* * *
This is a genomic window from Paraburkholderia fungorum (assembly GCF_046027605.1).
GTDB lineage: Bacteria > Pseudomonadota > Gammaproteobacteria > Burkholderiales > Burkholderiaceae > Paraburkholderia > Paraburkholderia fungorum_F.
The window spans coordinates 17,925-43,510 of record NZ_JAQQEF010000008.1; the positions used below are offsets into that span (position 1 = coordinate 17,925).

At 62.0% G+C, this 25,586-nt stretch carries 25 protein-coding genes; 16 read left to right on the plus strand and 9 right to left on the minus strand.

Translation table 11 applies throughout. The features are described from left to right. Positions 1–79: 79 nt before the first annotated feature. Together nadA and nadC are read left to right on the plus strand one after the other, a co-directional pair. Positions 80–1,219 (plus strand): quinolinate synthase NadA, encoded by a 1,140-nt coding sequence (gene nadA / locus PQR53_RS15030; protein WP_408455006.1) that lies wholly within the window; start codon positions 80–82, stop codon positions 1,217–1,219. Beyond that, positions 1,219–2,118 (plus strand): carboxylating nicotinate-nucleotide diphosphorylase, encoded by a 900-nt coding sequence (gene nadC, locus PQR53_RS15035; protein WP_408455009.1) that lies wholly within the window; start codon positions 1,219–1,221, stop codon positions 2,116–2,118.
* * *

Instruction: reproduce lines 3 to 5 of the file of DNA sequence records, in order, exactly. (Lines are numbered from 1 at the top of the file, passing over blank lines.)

The window spans coordinates 17,925-43,510 of record NZ_JAQQEF010000008.1; the positions used below are offsets into that span (position 1 = coordinate 17,925).

At 62.0% G+C, this 25,586-nt stretch carries 25 protein-coding genes; 16 read left to right on the plus strand and 9 right to left on the minus strand.

Translation table 11 applies throughout. The features are described from left to right. Positions 1–79: 79 nt before the first annotated feature. Together nadA and nadC are read left to right on the plus strand one after the other, a co-directional pair. Positions 80–1,219 (plus strand): quinolinate synthase NadA, encoded by a 1,140-nt coding sequence (gene nadA / locus PQR53_RS15030; protein WP_408455006.1) that lies wholly within the window; start codon positions 80–82, stop codon positions 1,217–1,219. Beyond that, positions 1,219–2,118 (plus strand): carboxylating nicotinate-nucleotide diphosphorylase, encoded by a 900-nt coding sequence (gene nadC, locus PQR53_RS15035; protein WP_408455009.1) that lies wholly within the window; start codon positions 1,219–1,221, stop codon positions 2,116–2,118.